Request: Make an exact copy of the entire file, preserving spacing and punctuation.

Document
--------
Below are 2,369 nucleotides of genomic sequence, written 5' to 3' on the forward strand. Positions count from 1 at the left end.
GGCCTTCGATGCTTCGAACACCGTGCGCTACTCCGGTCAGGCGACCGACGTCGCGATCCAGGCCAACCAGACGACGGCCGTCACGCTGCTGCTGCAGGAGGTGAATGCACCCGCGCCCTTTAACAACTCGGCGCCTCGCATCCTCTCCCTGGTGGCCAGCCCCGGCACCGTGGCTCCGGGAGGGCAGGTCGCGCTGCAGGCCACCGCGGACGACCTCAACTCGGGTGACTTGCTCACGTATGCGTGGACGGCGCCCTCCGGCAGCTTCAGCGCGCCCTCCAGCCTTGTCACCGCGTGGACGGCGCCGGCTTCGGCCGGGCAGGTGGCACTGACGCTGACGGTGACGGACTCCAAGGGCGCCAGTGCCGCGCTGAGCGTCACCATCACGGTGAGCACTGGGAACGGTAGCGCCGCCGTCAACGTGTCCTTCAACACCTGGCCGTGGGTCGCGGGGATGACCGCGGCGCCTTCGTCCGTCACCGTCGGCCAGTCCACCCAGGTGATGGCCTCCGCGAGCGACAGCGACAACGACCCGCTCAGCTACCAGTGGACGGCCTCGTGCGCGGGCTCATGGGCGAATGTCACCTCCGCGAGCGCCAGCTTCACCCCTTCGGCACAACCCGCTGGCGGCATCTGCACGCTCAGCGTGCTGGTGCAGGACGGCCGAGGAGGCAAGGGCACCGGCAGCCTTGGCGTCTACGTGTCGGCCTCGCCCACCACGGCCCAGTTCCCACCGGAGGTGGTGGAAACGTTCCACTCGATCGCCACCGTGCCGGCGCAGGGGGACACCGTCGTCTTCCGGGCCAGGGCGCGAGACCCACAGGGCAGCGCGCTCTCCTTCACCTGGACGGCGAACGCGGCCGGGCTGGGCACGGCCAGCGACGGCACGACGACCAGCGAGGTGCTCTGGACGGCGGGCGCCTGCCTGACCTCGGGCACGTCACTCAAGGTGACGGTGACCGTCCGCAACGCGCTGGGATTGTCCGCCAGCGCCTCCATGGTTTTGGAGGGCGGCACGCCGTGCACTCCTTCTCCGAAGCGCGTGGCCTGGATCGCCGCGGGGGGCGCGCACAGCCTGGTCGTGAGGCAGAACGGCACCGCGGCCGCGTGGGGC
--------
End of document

Below are 2,369 nucleotides of genomic sequence, written 5' to 3' on the forward strand. Positions count from 1 at the left end.
GGCCTTCGATGCTTCGAACACCGTGCGCTACTCCGGTCAGGCGACCGACGTCGCGATCCAGGCCAACCAGACGACGGCCGTCACGCTGCTGCTGCAGGAGGTGAATGCACCCGCGCCCTTTAACAACTCGGCGCCTCGCATCCTCTCCCTGGTGGCCAGCCCCGGCACCGTGGCTCCGGGAGGGCAGGTCGCGCTGCAGGCCACCGCGGACGACCTCAACTCGGGTGACTTGCTCACGTATGCGTGGACGGCGCCCTCCGGCAGCTTCAGCGCGCCCTCCAGCCTTGTCACCGCGTGGACGGCGCCGGCTTCGGCCGGGCAGGTGGCACTGACGCTGACGGTGACGGACTCCAAGGGCGCCAGTGCCGCGCTGAGCGTCACCATCACGGTGAGCACTGGGAACGGTAGCGCCGCCGTCAACGTGTCCTTCAACACCTGGCCGTGGGTCGCGGGGATGACCGCGGCGCCTTCGTCCGTCACCGTCGGCCAGTCCACCCAGGTGATGGCCTCCGCGAGCGACAGCGACAACGACCCGCTCAGCTACCAGTGGACGGCCTCGTGCGCGGGCTCATGGGCGAATGTCACCTCCGCGAGCGCCAGCTTCACCCCTTCGGCACAACCCGCTGGCGGCATCTGCACGCTCAGCGTGCTGGTGCAGGACGGCCGAGGAGGCAAGGGCACCGGCAGCCTTGGCGTCTACGTGTCGGCCTCGCCCACCACGGCCCAGTTCCCACCGGAGGTGGTGGAAACGTTCCACTCGATCGCCACCGTGCCGGCGCAGGGGGACACCGTCGTCTTCCGGGCCAGGGCGCGAGACCCACAGGGCAGCGCGCTCTCCTTCACCTGGACGGCGAACGCGGCCGGGCTGGGCACGGCCAGCGACGGCACGACGACCAGCGAGGTGCTCTGGACGGCGGGCGCCTGCCTGACCTCGGGCACGTCACTCAAGGTGACGGTGACCGTCCGCAACGCGCTGGGATTGTCCGCCAGCGCCTCCATGGTTTTGGAGGGCGGCACGCCGTGCACTCCTTCTCCGAAGCGCGTGGCCTGGATCGCCGCGGGGGGCGCGCACAGCCTGGTCGTGAGGCAGAACGGCACCGCGGCCGCGTGGGGC